The E-500's auto focus system is accurate, but it has only 3 focus points organized horizontally across the frame while the competition has more, and it sometimes had a tendency to focus hunt in C-AF with a stationary subject. The E-500 provides a choice of focusing modes including Manual, Single AF, Continuous AF and simultaneous use of MF with both single and continuous AF. AF point selection can be performed automatically by the camera, or the photographer can manually select the AF point. Low-light performance is good even without the use of focus assist lamps, and the E-500 will fire a burst from its internal flash, if raised, or turn on the focus assist lamp of an attached FL-36 flash to achieve precise focus even in complete darkness. Manual focus is a fly-by-wire affair, with the focus ring actuating the lens focus motor; it is very responsive and is as effective as a manual focus control. Custom Functions are provided to give you control of shutter release priority in both S-AF and C-AF modes; the camera defaults to focus priority in S-AF and release priority in C-AF.

As an amateur dSLR, the E-500 competes with both prosumer digicams and other dSLR's. Borrowing features from its prosumer siblings and meeting the needs of less-experienced photographers, the E-500 incorporates scene modes that optimize camera settings for 15 distinct shooting conditions/subjects. But while most cameras shield the photographer from the exposure settings chosen by a scene mode, the E-500 displays all of the exposure settings on the LCD. This information can be educational for the intermediate photographer, providing a basis for experimentation using the E-500's more advanced shooting modes. In addition, it offers 5 "Creative" shooting modes, (Portrait, Landscape, macro, Sport and Night scene) that also automate camera settings but allow the photographer to override some of them.

The E-500's 8-megapixel imager offers plenty of resolution, an advantage over its 6-megapixel competitors both for producing large prints and high-quality cropped images. The E-500's results were well-exposed, and color reproduction was realistic. The E-500's image quality was very good at ISO 100 and 200. At higher ISO's, noise becomes evident; while 400 is very usable, noise becomes evident in shadow and midtone areas at ISO 800, and there's noise throughout the image at ISO 1600 as well as very noticeable reduction in image detail.

In-camera editing is not a feature you'll find on many dSLR's, but the E-500 provides an effective image editing function that can operate on RAW, TIFF and JPEG images. It allows you to convert an image to Black and White, apply a sepia tone, fix red eye and adjust saturation, saving the result as a separate image file. While it doesn't have the features and flexibility of an image editor, the E-500's in-camera editing feature may have appeal to beginners or those who print from the camera using DPOF or PictBridge.

Most dSLR's, even the professional ones, have a few gotchas. The most common and annoying problem is keeping the CCD imager clean. No matter how careful you are when changing lenses there's always the chance of dirt or other contaminants getting onto the imager. You know you have this problem when you start seeing little dark spots in your photos, most noticeably in the large areas of blue sky in outdoor scenics at small apertures. Those of us that use these digital SLRs always keep a bulb blower handy to "blow" away most of those contaminants but it doesn't always work. The Olympus E-500 has an ingenious feature it inherited from the E-1 and E-300 called a "Supersonic Wave Filter"; it vibrates dust particles off the image sensor every time you turn the camera on. While I didn't purposefully deposit any dust onto the sensor during the test, I can say that the sensor remained remarkably free of dust during our test.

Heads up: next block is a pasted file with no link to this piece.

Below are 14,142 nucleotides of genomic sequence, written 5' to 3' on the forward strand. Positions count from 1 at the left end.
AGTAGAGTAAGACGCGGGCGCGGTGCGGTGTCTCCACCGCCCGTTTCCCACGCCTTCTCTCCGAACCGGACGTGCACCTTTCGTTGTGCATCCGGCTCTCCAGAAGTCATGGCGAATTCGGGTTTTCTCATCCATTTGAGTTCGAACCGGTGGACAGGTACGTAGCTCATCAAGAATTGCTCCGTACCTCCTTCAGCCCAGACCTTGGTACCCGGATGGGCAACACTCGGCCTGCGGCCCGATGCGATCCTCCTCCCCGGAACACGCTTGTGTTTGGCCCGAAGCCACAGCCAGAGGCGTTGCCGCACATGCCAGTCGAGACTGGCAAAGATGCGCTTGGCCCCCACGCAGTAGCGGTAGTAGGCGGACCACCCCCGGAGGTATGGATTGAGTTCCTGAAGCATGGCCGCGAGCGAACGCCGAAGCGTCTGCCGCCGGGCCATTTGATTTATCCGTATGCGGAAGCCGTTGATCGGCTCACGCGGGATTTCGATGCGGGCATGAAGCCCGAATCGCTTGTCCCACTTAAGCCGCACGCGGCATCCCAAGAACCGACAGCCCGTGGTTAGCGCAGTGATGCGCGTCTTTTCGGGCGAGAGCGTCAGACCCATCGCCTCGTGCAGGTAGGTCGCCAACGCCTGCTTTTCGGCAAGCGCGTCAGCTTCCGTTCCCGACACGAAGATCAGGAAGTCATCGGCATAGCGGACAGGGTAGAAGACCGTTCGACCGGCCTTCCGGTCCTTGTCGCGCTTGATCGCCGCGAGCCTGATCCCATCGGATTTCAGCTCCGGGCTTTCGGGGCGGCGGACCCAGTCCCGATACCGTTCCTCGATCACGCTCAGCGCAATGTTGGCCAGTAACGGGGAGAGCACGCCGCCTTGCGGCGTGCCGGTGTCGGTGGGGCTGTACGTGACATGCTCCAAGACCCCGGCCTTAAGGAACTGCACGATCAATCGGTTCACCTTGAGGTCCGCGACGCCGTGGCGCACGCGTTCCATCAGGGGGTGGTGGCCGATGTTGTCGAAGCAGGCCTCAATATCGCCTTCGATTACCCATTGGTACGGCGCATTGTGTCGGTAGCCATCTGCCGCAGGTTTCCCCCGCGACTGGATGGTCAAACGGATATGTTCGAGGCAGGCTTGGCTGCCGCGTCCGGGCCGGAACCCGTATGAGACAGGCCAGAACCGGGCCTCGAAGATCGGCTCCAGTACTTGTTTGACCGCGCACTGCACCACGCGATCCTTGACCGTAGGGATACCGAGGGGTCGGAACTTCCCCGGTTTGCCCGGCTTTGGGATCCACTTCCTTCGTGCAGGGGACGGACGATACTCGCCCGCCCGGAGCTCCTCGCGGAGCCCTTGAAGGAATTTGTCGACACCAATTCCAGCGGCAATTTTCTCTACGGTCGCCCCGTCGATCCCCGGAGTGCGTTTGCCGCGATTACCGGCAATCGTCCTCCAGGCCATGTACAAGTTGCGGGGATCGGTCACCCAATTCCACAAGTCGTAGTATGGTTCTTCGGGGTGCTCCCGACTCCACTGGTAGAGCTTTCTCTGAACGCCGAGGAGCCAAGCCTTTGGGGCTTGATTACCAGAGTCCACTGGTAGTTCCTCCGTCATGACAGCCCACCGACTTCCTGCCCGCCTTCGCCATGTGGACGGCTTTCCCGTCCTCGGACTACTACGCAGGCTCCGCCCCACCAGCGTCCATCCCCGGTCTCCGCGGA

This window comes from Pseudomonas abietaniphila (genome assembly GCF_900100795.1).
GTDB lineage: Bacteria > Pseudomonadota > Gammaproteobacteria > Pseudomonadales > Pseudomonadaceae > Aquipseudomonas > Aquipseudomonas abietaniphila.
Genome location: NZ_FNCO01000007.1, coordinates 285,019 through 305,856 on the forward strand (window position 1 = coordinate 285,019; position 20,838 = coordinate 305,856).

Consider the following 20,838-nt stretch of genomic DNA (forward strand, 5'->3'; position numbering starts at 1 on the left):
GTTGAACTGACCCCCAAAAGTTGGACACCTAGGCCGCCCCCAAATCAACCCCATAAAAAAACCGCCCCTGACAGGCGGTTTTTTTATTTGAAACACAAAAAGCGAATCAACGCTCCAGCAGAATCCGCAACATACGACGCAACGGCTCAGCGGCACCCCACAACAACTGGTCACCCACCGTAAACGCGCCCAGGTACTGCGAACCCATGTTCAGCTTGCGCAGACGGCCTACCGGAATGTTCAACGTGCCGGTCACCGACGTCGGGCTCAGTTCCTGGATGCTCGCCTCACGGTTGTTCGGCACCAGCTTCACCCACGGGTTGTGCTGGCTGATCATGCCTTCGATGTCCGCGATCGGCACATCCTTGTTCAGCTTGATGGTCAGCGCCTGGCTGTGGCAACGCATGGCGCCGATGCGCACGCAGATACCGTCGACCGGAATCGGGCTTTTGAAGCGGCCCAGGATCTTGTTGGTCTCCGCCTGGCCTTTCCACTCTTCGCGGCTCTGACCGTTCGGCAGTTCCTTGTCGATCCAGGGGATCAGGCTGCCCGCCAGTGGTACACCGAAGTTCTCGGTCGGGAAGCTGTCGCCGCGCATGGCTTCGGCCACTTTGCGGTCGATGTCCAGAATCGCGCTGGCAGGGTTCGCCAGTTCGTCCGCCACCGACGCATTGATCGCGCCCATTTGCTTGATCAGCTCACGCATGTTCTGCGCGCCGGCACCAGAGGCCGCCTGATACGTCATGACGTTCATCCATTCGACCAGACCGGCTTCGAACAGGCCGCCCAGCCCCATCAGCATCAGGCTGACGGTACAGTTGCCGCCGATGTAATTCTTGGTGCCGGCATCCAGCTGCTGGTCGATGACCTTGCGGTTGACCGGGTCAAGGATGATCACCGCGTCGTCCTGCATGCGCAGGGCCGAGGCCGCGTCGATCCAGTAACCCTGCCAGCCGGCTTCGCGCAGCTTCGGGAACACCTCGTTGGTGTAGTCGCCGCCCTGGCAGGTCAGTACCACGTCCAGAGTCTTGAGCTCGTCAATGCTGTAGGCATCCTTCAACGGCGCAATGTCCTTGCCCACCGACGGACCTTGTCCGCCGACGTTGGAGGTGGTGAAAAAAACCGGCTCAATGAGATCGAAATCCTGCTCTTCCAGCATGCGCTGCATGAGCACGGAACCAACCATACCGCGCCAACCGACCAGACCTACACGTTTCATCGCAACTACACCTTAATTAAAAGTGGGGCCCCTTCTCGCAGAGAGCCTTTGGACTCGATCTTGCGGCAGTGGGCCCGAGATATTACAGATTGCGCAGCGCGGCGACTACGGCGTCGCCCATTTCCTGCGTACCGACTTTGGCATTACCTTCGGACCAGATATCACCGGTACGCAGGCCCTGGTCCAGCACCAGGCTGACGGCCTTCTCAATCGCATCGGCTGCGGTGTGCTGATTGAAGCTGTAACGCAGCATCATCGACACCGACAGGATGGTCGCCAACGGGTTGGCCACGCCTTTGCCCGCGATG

The Olympus E-500 is a very capable amateur dSLR, offering terrific image quality, an extensive list of useful features and an automatic cure for a common dSLR annoyance - the dusty image sensor. The E-500 is also a terrific value; for under $900 you can get the E-500 with both the 14-45mm and 40-150 kit lenses, a package that covers an effective focal length range of 28-300mm. It competes well with other consumer dSLR's and offers a compelling alternative to those considering high-end consumer digicams; while its optical viewfinder is small by dSLR standards, it's quite an improvement over the Electronic Viewfinders found on prosumer models. The E-500's Auto and Scene modes will produce high quality snapshots for beginners, while its advanced operating modes will satisfy the enthusiast photographer - it's truly a camera the entire family can use. Please have a look at our sample images to see what the E-500 is capable of.





Olympus Posts EVOLT E-500 Firmware Update 1.1

The EVOLT E-500 Body Firmware Update 1.1 adds/revises the following:

  1. Improved Button Timer selection - Add a new time, 8 Sec as default as well as the current 3, 5 Sec and HOLD (for the person who has difficulty operating their camera quickly)
  2. Addition to the Customizable one touch WB button - Add the new state, OFF as well as the current One-touch WB, Test Picture, My mode and Preview functions. In "OFF" the WB button does not work. (in order to avoid unintentionally activating this button by accidentally pressing it.)
  3. New Warning message - When user selects the Erase RAW+JPEG images by Erasing Selected Frames under setting of "Erasing" and choosing ether only RAW or JPEG, the following warning message can be seen on screen wizard of Erasing Selected Frames. "Both RAW and JPEG are erased"




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Sample Photos










Want a second opinion?

DC Resource's E-500 review

Imaging-Resource's E-500 review

DCView's E-500 review

LetsGoDigital's E-500 review